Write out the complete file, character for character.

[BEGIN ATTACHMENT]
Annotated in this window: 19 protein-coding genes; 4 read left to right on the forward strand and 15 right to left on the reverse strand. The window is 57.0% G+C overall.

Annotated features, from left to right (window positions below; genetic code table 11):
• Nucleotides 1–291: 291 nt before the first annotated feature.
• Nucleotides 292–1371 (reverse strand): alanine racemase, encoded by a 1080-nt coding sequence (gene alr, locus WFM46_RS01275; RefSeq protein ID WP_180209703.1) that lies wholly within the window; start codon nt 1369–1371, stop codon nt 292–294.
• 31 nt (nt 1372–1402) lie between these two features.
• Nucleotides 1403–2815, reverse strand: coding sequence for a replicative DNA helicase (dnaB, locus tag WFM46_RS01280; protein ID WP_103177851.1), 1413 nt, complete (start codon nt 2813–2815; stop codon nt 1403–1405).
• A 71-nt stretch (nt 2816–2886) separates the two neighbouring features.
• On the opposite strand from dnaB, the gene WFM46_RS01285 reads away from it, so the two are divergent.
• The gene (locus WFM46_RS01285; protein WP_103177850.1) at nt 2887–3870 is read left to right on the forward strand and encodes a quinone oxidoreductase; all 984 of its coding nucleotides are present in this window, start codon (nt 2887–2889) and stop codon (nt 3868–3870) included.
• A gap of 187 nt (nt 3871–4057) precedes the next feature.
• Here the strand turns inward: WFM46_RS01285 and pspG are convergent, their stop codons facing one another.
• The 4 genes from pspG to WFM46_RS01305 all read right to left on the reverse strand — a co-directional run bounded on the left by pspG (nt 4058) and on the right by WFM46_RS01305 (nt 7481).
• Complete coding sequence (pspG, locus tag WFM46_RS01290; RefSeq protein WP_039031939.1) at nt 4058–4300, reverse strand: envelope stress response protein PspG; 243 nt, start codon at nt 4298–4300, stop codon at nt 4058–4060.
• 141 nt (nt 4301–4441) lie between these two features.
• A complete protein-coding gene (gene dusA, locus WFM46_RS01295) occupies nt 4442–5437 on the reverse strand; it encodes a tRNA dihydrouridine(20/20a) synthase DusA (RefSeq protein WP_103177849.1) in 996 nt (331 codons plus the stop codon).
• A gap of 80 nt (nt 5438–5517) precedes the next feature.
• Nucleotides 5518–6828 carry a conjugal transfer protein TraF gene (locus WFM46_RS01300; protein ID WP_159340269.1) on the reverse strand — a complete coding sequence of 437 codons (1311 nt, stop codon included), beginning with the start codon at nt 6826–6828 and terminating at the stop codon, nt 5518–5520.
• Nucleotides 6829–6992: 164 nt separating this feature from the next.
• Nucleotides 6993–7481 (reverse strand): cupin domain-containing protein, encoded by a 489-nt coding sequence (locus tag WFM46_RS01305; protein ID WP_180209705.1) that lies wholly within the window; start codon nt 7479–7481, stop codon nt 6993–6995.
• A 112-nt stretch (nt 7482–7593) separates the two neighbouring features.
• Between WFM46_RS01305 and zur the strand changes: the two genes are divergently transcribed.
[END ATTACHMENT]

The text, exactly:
Annotated in this window: 19 protein-coding genes; 4 read left to right on the forward strand and 15 right to left on the reverse strand. The window is 57.0% G+C overall.

Annotated features, from left to right (window positions below; genetic code table 11):
• Nucleotides 1–291: 291 nt before the first annotated feature.
• Nucleotides 292–1371 (reverse strand): alanine racemase, encoded by a 1080-nt coding sequence (gene alr, locus WFM46_RS01275; RefSeq protein ID WP_180209703.1) that lies wholly within the window; start codon nt 1369–1371, stop codon nt 292–294.
• 31 nt (nt 1372–1402) lie between these two features.
• Nucleotides 1403–2815, reverse strand: coding sequence for a replicative DNA helicase (dnaB, locus tag WFM46_RS01280; protein ID WP_103177851.1), 1413 nt, complete (start codon nt 2813–2815; stop codon nt 1403–1405).
• A 71-nt stretch (nt 2816–2886) separates the two neighbouring features.
• On the opposite strand from dnaB, the gene WFM46_RS01285 reads away from it, so the two are divergent.
• The gene (locus WFM46_RS01285; protein WP_103177850.1) at nt 2887–3870 is read left to right on the forward strand and encodes a quinone oxidoreductase; all 984 of its coding nucleotides are present in this window, start codon (nt 2887–2889) and stop codon (nt 3868–3870) included.
• A gap of 187 nt (nt 3871–4057) precedes the next feature.
• Here the strand turns inward: WFM46_RS01285 and pspG are convergent, their stop codons facing one another.
• The 4 genes from pspG to WFM46_RS01305 all read right to left on the reverse strand — a co-directional run bounded on the left by pspG (nt 4058) and on the right by WFM46_RS01305 (nt 7481).
• Complete coding sequence (pspG, locus tag WFM46_RS01290; RefSeq protein WP_039031939.1) at nt 4058–4300, reverse strand: envelope stress response protein PspG; 243 nt, start codon at nt 4298–4300, stop codon at nt 4058–4060.
• 141 nt (nt 4301–4441) lie between these two features.
• A complete protein-coding gene (gene dusA, locus WFM46_RS01295) occupies nt 4442–5437 on the reverse strand; it encodes a tRNA dihydrouridine(20/20a) synthase DusA (RefSeq protein WP_103177849.1) in 996 nt (331 codons plus the stop codon).
• A gap of 80 nt (nt 5438–5517) precedes the next feature.
• Nucleotides 5518–6828 carry a conjugal transfer protein TraF gene (locus WFM46_RS01300; protein ID WP_159340269.1) on the reverse strand — a complete coding sequence of 437 codons (1311 nt, stop codon included), beginning with the start codon at nt 6826–6828 and terminating at the stop codon, nt 5518–5520.
• Nucleotides 6829–6992: 164 nt separating this feature from the next.
• Nucleotides 6993–7481 (reverse strand): cupin domain-containing protein, encoded by a 489-nt coding sequence (locus tag WFM46_RS01305; protein ID WP_180209705.1) that lies wholly within the window; start codon nt 7479–7481, stop codon nt 6993–6995.
• A 112-nt stretch (nt 7482–7593) separates the two neighbouring features.
• Between WFM46_RS01305 and zur the strand changes: the two genes are divergently transcribed.